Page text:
After months of avid campaigning and intense public debate, Australians will head to their local primary schools and town halls this weekend to cast their votes for the Voice Referendum.
This week will see both the Yes and No campaigners make their final appeals, with events planned across the country and volunteers expected to make hundreds of phone calls and knock on doors in nearly every electorate.
As a DCA supporter, you likely already know the benefits of voting Yes (if you need a refresher, check out this blog). But as misinformation and concerning poll results continue to dominate the news cycle, it’s difficult not to feel disheartened.
However, what the polls also indicate is that between 20% and 30% of Australians are either undecided or “softly leaning” toward Yes or No.
Research from Yes23 has shown the “large majority” of those who feel undecided are actually leaning toward voting Yes, they just need something to get them over the line.
This group of persuadable individuals, what DCA calls the ‘mobile middle’ in our own research, are the best chance we’ve got at securing a Yes victory.
Individual action is now more important than ever. Taking the time to have conversations about the Voice to Parliament with our colleagues and friends is one of the most powerful things we can do to support the Yes campaign.
Here are five tips for having an effective conversation about the Voice Referendum:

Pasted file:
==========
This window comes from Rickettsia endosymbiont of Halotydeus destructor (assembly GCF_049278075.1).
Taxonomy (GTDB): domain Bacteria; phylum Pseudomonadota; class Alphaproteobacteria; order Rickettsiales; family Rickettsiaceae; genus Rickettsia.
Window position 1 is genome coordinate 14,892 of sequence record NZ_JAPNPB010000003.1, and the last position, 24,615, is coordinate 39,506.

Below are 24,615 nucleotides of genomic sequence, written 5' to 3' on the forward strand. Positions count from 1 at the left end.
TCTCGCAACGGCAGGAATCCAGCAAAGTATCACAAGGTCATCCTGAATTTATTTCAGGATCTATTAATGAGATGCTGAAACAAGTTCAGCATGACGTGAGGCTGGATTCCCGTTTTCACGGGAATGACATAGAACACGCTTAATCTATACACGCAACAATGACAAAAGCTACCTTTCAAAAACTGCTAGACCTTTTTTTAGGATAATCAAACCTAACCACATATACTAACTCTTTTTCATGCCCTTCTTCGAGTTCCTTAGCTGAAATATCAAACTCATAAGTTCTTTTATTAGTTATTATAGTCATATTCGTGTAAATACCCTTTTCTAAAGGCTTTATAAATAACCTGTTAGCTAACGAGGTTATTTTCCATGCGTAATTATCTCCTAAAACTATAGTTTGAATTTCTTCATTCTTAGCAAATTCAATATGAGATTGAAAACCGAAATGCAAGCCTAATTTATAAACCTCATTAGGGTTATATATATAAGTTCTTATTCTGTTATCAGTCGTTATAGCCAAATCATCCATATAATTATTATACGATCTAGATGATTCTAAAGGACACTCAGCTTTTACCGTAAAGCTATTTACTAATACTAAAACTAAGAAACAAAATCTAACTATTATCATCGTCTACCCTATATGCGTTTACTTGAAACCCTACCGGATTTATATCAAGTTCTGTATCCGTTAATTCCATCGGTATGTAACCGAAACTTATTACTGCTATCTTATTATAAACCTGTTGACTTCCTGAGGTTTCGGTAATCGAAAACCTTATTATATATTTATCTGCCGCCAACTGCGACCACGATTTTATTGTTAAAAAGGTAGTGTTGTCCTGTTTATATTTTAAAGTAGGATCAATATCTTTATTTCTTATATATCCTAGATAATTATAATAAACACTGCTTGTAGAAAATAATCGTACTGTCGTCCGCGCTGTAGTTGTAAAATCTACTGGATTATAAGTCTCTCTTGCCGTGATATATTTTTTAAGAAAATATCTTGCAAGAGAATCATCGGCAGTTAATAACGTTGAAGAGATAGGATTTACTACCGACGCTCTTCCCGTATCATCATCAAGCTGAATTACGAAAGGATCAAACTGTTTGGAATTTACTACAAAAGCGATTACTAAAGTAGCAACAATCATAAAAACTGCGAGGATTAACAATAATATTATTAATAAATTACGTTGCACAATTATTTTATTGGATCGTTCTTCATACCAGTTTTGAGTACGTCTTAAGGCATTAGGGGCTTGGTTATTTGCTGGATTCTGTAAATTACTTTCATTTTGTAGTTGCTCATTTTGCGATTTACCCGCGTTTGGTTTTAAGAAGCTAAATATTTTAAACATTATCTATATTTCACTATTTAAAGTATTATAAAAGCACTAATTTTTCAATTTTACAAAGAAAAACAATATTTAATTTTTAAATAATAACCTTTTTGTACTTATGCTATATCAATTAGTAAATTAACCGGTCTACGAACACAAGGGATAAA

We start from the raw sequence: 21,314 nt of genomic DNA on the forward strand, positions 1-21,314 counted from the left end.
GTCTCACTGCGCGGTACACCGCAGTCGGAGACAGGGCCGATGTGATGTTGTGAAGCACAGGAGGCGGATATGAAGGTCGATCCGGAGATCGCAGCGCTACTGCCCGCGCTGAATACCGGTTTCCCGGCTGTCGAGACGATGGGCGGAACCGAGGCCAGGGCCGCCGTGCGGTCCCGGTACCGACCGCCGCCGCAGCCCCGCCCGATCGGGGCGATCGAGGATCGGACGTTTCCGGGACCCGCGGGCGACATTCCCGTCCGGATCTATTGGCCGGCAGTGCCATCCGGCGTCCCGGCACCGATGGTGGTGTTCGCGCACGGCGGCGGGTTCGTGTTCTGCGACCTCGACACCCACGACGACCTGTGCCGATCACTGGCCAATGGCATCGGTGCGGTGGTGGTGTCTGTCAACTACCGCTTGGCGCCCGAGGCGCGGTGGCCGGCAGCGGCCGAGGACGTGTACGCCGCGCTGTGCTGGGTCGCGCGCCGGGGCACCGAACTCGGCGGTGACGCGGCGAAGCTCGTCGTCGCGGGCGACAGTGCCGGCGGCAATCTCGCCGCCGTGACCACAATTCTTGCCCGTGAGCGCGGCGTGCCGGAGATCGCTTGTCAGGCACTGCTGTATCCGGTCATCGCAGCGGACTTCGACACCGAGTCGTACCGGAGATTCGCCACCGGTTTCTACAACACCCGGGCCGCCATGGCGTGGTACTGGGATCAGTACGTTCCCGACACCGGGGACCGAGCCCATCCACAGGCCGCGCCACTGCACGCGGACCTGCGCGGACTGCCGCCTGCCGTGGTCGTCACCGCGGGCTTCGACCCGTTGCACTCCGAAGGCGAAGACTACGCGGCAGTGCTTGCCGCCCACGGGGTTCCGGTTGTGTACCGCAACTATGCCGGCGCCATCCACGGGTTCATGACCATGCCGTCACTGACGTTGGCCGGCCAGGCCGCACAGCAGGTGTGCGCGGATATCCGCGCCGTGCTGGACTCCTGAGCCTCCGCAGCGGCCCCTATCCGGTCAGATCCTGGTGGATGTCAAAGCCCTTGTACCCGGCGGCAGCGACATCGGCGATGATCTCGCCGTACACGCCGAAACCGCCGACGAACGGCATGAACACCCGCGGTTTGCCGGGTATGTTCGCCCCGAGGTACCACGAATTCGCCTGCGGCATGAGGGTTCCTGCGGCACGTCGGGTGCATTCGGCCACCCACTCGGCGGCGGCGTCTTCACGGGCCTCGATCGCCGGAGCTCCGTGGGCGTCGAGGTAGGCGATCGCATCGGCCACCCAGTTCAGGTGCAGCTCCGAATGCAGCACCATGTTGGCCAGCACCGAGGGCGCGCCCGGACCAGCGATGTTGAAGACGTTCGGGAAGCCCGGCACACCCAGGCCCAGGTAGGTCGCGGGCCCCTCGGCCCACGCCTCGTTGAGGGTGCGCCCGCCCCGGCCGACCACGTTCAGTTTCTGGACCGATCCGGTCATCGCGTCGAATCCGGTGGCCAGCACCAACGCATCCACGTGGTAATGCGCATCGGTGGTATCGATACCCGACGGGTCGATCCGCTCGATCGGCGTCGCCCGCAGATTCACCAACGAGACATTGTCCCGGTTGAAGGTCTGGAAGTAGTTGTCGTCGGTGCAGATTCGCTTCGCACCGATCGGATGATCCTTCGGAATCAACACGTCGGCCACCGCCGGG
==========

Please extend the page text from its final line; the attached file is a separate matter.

Target the mobile middle
You are far more likely to convince somebody who is undecided or “softly leaning” to vote Yes than someone who is strongly opposed to the Voice.
While you can still have these discussions, it is more effective to focus your time and energy on those who will be more easily persuaded than somebody who has already made up their mind.
Listen as much as you speak
Ask open questions like “Do you have any initial thoughts on how you will vote?” or “What has informed your opinion on the Voice to Parliament?” and make sure you actively listen to what they have said before you respond.
Creating a space where the person you are speaking to feels they can air their concerns and feel heard without being judged will help create a more affirming conversation. Remember, if they feel heard they are more likely to listen.
Don’t assume they have all the facts
Many of those who are undecided or “soft” leaning feel don’t know enough about the Voice to make an informed decision.
With this in mind, reflect on why you’re voting Yes and commit a few key facts to mind using simple, everyday language before having these conversations.
It is important to approach this as a conversation rather than a debate. Make sure you enter these discussions with compassion and without judgment.
Sharing experiences and encouraging them to do the same, welcoming discussion, and creating an open space where the person you’re speaking to can voice their concerns will lead to a more productive conversation.
When we approach challenging conversations with a respectful mindset, we allow space to make the discussion a positive and unifying experience for all participants.
Check out these helpful resources to help you get started:
- DCA’s Yes! Campaign Resource Hub
- DCA’s Anna McPhee Memorial Oration featuring Professor Tom Calma AO
- Yes23’s Guide to talking about the Voice to Parliament
- voice.gov.au’s Conversation Guide
- Australian Human Rights Commission Voice Referendum Resource Kit
- Victorian Trades Hall Council’s Tips for Conversations about the Voice